Local children channel environment at library

Photo by Heather Middleton

Photo by Heather Middleton

By Curt Yeomans


A mole made a mountain, out of his hill, on Wednesday, at the headquarters branch of the Clayton County Library System.

A handful of children gathered at the library, and listened to stories about an owl with noisy neighbors, and the mole who made a mountain out of his hill, just to spite an intimidating fox that wanted to get past the hill.

The youths also sang songs about monkeys jumping on a bed, and a woman who was "ridin' six white horses" when she came around the mountain.

The children were participants in the library's weekly "Imaginature" program.

"We're doing it to promote appreciation of nature, and animals," said Youth Services Assistant Sharon Jones, who runs the program. "We try to focus on the forest, and woodland animals in this area, so each week focuses on a different animal."

The mole was in the spotlight this week.

Jones said the "Imaginature" program has been around for six months, and is held every Wednesday, beginning at 7 p.m. She said it was previously known as "Pajamarama Time," before she re-worked it to have a nature theme.

"I love animals, and I love the outdoors, and I wanted to do something in that area, for children to learn to love animals as well," Jones said.

The program features a simple format. The children, most of whom are pre-school-through-elementary-school age, listen to a handful of short stories, which are read by Jones. They sing a couple of songs between stories, and, sometimes, they dance while they sing.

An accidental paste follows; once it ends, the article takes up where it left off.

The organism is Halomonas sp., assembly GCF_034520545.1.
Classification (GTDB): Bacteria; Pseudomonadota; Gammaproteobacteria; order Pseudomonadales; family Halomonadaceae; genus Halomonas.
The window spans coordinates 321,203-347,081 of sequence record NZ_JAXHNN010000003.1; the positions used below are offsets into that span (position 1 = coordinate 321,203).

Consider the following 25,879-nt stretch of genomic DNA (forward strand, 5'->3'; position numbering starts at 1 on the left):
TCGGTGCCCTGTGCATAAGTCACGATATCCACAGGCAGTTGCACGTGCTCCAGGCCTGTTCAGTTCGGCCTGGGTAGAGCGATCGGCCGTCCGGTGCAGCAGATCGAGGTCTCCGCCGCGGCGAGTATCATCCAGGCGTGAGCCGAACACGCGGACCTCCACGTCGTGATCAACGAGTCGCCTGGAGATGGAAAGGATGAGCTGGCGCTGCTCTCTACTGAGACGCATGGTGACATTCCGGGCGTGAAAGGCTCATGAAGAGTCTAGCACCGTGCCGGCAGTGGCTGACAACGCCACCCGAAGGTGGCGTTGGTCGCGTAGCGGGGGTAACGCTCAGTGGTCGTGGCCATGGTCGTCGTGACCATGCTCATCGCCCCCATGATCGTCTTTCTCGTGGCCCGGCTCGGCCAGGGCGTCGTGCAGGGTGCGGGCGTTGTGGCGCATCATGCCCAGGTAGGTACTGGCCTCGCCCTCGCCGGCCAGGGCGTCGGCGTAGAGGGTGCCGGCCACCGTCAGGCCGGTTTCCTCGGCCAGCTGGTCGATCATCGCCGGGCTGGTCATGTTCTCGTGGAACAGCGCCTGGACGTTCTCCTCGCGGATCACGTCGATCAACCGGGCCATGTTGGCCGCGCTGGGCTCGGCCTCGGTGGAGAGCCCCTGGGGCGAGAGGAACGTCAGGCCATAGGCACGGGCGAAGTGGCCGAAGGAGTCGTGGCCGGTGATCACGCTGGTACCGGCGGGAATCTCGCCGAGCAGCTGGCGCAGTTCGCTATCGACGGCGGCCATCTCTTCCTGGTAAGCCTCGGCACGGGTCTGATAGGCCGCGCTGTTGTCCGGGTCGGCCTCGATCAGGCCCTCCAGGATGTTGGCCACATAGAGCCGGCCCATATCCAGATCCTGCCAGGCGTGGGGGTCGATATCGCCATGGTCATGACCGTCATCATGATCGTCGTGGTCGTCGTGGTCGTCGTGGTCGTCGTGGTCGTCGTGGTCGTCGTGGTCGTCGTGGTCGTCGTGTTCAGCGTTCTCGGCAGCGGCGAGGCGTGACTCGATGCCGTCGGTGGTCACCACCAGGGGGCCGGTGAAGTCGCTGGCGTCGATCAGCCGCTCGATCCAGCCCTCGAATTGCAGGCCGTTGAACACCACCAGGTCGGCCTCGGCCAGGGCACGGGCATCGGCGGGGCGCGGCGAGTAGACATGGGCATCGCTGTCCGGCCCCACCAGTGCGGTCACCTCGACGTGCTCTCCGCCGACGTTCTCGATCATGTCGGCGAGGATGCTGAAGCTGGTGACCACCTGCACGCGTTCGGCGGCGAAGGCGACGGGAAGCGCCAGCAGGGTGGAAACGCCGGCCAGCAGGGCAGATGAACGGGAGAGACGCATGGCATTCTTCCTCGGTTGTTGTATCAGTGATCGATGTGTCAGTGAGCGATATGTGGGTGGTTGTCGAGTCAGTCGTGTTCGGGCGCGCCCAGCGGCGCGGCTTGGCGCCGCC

"It's fun," said Jamya Shoemaker, 5, of Jonesboro, who was attending for the first time, on Wednesday. "I liked the songs and the stories."

Another Jonesboro youngster, Atasha Widemond, 6, added, "It's fun, because we can play, and dance, and read books ..." Widemond said she has been attending "Imaginature" for several weeks now.

Just about every time the group sang a song, she and Riverdale youth, Khasiyah Thomas, 6, got up and did a variety of dances, ranging from Hula dances, to plain, old "shake your groove thing" dances.

"The music is my favorite part," Thomas said.

Each week, the children wrap up the program by demonstrating their craft-making skills. This week's craft involved a scene of a skunk camping out, and roasting marshmallows over a fire. The youngsters colored in cut-outs of trees, a mountain, a sun, a tent, and the marshmallows.

They then glued those objects onto a piece of paper, that already had the skunk, and the campfire, printed on it.

"My kids are always running, and screaming to show their dad what they made that week," said Stockbridge resident, Amelia Ayala, of her children, Naela, 3, and Israel, 1. The mother said she has been bringing them to the program for a year, going back to when it was "Pajamarama Time," to get them ready for school.

"They don't go to school, yet, so they like having that structure, and that opportunity to learn the songs, and make the crafts," she said. "I feel like it's getting them ready, in a sense, for school. They are learning to sit quietly, and listen while someone reads to them."

The headquarters library branch is located at 865 Battle Creek Road, in Jonesboro. For more information about "Imaginature," call (770) 473-3850.

Meanwhile, the fox will continue trying to find a way around the mole's hill.